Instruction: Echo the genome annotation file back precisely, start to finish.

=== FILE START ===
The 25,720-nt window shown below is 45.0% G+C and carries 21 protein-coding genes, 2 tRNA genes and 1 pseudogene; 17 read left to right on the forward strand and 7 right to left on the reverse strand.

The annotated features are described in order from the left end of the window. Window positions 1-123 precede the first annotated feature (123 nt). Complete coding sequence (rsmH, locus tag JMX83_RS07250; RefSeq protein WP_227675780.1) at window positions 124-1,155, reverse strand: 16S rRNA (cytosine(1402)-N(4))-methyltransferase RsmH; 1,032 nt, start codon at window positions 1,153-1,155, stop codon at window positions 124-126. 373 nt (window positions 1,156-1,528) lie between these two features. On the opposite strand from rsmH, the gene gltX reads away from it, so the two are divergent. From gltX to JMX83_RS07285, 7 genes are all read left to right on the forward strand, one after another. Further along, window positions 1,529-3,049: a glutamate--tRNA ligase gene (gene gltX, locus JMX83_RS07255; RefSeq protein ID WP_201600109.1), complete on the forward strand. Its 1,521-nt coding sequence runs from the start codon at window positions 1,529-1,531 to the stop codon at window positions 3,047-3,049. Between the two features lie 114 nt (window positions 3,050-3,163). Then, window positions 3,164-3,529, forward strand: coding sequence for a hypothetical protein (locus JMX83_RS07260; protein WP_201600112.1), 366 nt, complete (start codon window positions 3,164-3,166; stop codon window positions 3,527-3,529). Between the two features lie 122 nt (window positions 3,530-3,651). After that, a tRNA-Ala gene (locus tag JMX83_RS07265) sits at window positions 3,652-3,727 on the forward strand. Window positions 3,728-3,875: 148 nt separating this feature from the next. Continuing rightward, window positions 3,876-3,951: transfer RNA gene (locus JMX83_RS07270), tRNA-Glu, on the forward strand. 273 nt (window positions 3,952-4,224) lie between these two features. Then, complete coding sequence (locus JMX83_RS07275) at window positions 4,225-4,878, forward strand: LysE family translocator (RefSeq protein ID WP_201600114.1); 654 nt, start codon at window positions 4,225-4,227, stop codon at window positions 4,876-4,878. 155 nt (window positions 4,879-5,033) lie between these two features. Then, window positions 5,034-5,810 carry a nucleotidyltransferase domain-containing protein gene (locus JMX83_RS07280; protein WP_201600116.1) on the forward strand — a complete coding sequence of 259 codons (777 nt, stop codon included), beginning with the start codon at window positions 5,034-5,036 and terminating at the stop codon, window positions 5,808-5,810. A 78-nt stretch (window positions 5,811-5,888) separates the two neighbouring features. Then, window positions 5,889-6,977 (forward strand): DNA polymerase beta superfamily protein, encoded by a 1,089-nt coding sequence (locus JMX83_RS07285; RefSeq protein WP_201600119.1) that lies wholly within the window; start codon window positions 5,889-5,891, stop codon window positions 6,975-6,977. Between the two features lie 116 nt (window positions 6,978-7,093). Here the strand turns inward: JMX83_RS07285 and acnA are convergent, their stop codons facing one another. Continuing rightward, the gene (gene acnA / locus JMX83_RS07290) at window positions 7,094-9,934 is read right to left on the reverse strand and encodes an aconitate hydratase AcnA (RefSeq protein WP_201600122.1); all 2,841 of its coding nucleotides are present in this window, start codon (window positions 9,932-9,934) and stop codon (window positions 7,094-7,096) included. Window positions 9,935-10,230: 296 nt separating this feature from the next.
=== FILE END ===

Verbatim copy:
The 25,720-nt window shown below is 45.0% G+C and carries 21 protein-coding genes, 2 tRNA genes and 1 pseudogene; 17 read left to right on the forward strand and 7 right to left on the reverse strand.

The annotated features are described in order from the left end of the window. Window positions 1-123 precede the first annotated feature (123 nt). Complete coding sequence (rsmH, locus tag JMX83_RS07250; RefSeq protein WP_227675780.1) at window positions 124-1,155, reverse strand: 16S rRNA (cytosine(1402)-N(4))-methyltransferase RsmH; 1,032 nt, start codon at window positions 1,153-1,155, stop codon at window positions 124-126. 373 nt (window positions 1,156-1,528) lie between these two features. On the opposite strand from rsmH, the gene gltX reads away from it, so the two are divergent. From gltX to JMX83_RS07285, 7 genes are all read left to right on the forward strand, one after another. Further along, window positions 1,529-3,049: a glutamate--tRNA ligase gene (gene gltX, locus JMX83_RS07255; RefSeq protein ID WP_201600109.1), complete on the forward strand. Its 1,521-nt coding sequence runs from the start codon at window positions 1,529-1,531 to the stop codon at window positions 3,047-3,049. Between the two features lie 114 nt (window positions 3,050-3,163). Then, window positions 3,164-3,529, forward strand: coding sequence for a hypothetical protein (locus JMX83_RS07260; protein WP_201600112.1), 366 nt, complete (start codon window positions 3,164-3,166; stop codon window positions 3,527-3,529). Between the two features lie 122 nt (window positions 3,530-3,651). After that, a tRNA-Ala gene (locus tag JMX83_RS07265) sits at window positions 3,652-3,727 on the forward strand. Window positions 3,728-3,875: 148 nt separating this feature from the next. Continuing rightward, window positions 3,876-3,951: transfer RNA gene (locus JMX83_RS07270), tRNA-Glu, on the forward strand. 273 nt (window positions 3,952-4,224) lie between these two features. Then, complete coding sequence (locus JMX83_RS07275) at window positions 4,225-4,878, forward strand: LysE family translocator (RefSeq protein ID WP_201600114.1); 654 nt, start codon at window positions 4,225-4,227, stop codon at window positions 4,876-4,878. 155 nt (window positions 4,879-5,033) lie between these two features. Then, window positions 5,034-5,810 carry a nucleotidyltransferase domain-containing protein gene (locus JMX83_RS07280; protein WP_201600116.1) on the forward strand — a complete coding sequence of 259 codons (777 nt, stop codon included), beginning with the start codon at window positions 5,034-5,036 and terminating at the stop codon, window positions 5,808-5,810. A 78-nt stretch (window positions 5,811-5,888) separates the two neighbouring features. Then, window positions 5,889-6,977 (forward strand): DNA polymerase beta superfamily protein, encoded by a 1,089-nt coding sequence (locus JMX83_RS07285; RefSeq protein WP_201600119.1) that lies wholly within the window; start codon window positions 5,889-5,891, stop codon window positions 6,975-6,977. Between the two features lie 116 nt (window positions 6,978-7,093). Here the strand turns inward: JMX83_RS07285 and acnA are convergent, their stop codons facing one another. Continuing rightward, the gene (gene acnA / locus JMX83_RS07290) at window positions 7,094-9,934 is read right to left on the reverse strand and encodes an aconitate hydratase AcnA (RefSeq protein WP_201600122.1); all 2,841 of its coding nucleotides are present in this window, start codon (window positions 9,932-9,934) and stop codon (window positions 7,094-7,096) included. Window positions 9,935-10,230: 296 nt separating this feature from the next.